Word and Image
Samuel Beckett and the Visual Text--An Exhibition and Symposium

By Lois More Overbeck, Research Associate and Associate Editor, The Correspondence of Samuel Beckett

For more information
about the exhibition, symposium, and other events related to Word and Image: Samuel Beckett and the Visual Text, click here.

Academic Exchange October/November 1999 Contents Page

In November and December, more than thirty fine artists' editions of texts by playwright Samuel Beckett will be displayed in the Robert W. Woodruff Library's Schatten Gallery. The exhibition, Word and Image: Samuel Beckett and the Visual Text, is the result of collaborative efforts between the library and the Beckett Correspondence Project, based in the Graduate School of Arts and Sciences since 1990. With the leadership of associate editors Martha Fehsenfeld and Lois Overbeck, the project is preparing the definitive scholarly edition of Beckett's letters. The library has assembled an extensive collection of Beckett's published work in support of this editorial project, including many of the livres d'artistes, or artists' books,
featured in the exhibition.

In conjunction with Word and Image, Emory will host a symposium November 11­13 which will bring to campus a number of the international artists whose work is included in the exhibition. Stanford University Professor of Humanities Marjorie Perloff will deliver the keynote address on November 12. Along with a discussion with visiting artists, the symposium events will include talks by Dalia Judovitz, Emory Professor of French and Italian; Overbeck; and Breon Mitchell, Indiana University Professor of German; as well as Theater Emory performances and a panel of graduate students presenting work in progress.

Together, these events will examine the place of the
livre d'artiste within the twentieth-century art book tradition and Beckett's life and work. They will also open interdisciplinary dialogue concerning the dynamics of word and image in the visual and written arts.

For more information about these events, click here or contact Lois Overbeck at lmoverb@emory.edu or 727-6840.

The literary and artistic culture of the twentieth-century avant-garde both informed and were formed by Beckett's writing. In his own work, Beckett incessantly questioned and explored the limits of language and form as well as the tension between words and image. His writing extended the boundaries of all the genres for which he wrote (poetry, fiction, drama for stage, radio, film, and television). At issue during this symposium and exhibition will be methodological responses to the juxtaposition of words and images in the twentieth-century avant-garde.

The thirty-eight fine artists' editions we gathered for this exhibition are, in a sense, "created rare." Because of their rarity, livres d'artistes are seldom seen, except by the connoisseur collector or the scholar who seeks them out for private study. As Beckett bibliographer Breon Mitchell has noted, it comes as a surprise to many readers to discover that Beckett's works have appeared in expensive and limited editions, illustrated with original graphics by major artists. Such books seem by their very nature at odds with Beckett's austere texts, with what most readers know of his ascetic life, and with the desire he once expressed "to live in a totally bare room, with no books, no pictures, just four empty walls." Yet time and again Beckett allowed his texts to first appear in luxurious illustrated editions, available to only a fortunate few.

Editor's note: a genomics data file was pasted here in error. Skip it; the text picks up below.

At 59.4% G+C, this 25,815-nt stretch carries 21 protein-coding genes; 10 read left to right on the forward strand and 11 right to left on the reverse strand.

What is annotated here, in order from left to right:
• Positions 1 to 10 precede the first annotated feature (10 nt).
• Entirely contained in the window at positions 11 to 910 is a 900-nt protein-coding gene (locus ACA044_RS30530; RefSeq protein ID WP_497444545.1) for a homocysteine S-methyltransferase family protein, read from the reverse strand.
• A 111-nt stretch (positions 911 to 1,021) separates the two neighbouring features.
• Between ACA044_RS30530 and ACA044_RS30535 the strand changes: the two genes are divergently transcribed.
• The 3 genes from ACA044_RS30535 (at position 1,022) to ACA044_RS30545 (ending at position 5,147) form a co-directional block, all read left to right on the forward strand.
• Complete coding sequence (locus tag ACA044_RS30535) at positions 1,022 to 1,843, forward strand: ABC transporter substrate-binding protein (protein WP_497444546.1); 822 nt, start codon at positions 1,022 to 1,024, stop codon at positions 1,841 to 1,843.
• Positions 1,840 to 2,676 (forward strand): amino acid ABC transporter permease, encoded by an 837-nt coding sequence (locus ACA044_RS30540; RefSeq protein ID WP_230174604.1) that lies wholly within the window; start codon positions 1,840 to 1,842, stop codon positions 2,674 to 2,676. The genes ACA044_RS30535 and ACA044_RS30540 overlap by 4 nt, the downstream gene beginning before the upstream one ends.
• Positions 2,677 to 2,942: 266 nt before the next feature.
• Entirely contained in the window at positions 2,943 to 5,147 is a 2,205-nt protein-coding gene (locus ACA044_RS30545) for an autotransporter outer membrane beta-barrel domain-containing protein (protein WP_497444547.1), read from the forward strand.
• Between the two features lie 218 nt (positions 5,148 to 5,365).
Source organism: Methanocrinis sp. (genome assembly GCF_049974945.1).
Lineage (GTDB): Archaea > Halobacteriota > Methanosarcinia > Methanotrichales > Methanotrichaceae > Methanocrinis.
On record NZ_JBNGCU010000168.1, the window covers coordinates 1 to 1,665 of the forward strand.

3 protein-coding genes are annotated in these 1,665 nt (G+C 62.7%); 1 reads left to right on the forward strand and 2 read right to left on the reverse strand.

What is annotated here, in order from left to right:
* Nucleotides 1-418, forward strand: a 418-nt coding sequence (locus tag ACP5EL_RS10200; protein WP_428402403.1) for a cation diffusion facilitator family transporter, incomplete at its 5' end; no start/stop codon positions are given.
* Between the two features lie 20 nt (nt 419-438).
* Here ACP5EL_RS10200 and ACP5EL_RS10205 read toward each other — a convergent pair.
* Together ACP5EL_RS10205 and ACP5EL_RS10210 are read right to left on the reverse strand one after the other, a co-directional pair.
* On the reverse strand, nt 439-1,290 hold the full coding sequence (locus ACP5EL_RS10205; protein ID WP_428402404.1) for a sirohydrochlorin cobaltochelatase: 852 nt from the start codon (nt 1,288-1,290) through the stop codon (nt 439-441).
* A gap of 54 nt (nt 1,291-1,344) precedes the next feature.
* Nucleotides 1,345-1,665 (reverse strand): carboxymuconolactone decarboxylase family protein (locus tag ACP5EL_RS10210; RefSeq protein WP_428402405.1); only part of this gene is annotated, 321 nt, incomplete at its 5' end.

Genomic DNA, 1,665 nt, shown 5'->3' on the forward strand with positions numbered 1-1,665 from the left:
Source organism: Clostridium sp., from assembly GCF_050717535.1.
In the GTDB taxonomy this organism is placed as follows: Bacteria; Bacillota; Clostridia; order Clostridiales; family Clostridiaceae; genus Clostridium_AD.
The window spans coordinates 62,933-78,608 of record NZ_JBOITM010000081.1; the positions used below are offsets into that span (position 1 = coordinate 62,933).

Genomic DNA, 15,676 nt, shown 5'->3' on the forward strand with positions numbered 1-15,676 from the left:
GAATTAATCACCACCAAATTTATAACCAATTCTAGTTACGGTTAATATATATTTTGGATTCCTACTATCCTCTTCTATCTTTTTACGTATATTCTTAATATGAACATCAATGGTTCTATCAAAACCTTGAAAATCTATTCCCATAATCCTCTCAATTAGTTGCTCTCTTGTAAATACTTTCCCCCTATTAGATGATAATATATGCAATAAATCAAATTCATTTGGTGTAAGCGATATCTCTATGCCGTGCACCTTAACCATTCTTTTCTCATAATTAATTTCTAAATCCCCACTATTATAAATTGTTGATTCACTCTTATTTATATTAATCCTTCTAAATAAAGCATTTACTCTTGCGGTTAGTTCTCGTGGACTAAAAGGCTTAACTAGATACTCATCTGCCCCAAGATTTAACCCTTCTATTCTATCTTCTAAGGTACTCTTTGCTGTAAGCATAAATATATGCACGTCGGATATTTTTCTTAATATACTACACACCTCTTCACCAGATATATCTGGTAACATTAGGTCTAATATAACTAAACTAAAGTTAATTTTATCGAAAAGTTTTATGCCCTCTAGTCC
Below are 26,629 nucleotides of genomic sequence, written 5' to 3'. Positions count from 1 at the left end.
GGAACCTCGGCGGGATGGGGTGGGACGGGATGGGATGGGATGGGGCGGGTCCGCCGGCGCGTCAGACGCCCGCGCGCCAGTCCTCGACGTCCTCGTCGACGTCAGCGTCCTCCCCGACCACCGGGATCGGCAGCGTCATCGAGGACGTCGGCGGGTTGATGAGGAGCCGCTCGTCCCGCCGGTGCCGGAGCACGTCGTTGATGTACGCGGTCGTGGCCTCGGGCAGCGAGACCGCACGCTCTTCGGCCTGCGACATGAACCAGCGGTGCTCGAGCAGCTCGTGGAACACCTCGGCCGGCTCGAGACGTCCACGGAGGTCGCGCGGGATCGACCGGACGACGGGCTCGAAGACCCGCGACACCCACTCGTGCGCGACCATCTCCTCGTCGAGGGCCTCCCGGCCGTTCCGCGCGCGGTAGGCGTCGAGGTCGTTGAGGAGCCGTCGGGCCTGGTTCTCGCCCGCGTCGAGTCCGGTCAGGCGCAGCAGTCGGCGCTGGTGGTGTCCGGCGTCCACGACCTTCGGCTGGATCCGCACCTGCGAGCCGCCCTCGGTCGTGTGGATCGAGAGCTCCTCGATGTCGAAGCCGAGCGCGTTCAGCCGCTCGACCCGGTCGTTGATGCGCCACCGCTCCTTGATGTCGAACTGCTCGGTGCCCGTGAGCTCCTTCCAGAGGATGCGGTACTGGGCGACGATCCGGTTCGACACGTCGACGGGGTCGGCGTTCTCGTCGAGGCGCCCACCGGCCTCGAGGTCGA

It was as readers that the idea for this exhibition caught hold of our imaginations. Each book, hand-crafted and executed with great regard for the text, is itself an objet d'art. And at the same time, the story of each conjunction between an artist and the Beckett text, creates a new "reading" of the work. Not only does the exhibition make more widely known the place of the livre d'artiste within the twentieth-century avant-garde tradition, but it invites a new "regard" of the text and new questions about the fundamental yet constantly changing dynamic of exchange between word and image in this century. In the twentieth-century livre d'artiste, the image has been released from its function of decorating or explaining the text. In the contemporary examples of the exhibition, the image is a reaction to the text--as Mitchell says, "variations on a theme, a shape, a tone."

These books present a wide range of artistic responses to Samuel Beckett's texts that, at their best, establish a creative dialogue between word and image with implications far beyond Beckett's own work. The twenty international artists represented in the exhibition-including such well-known contemporary artists as Jasper Johns and Avigdor Arikha-employ a variety of graphic means, including some highly experimental printmaking techniques. Conversations with artists Sorel Etrog, Charles Klabunde, Manfred Garstka, Dellas Henke, and Hans Brøndum will help us appreciate the intensity and range of these responses to Beckett's texts. As photographs, letters, and other documents included in the exhibition show, the process of discovery and creative exploration differs for each artist.

While this exhibition is a celebration of Beckett's own artistry, the works exhibited are also a site for the literary and visual arts to meet. The result is striking beauty and power that reminds us, once again, of the collaborative nature of artistic creativity.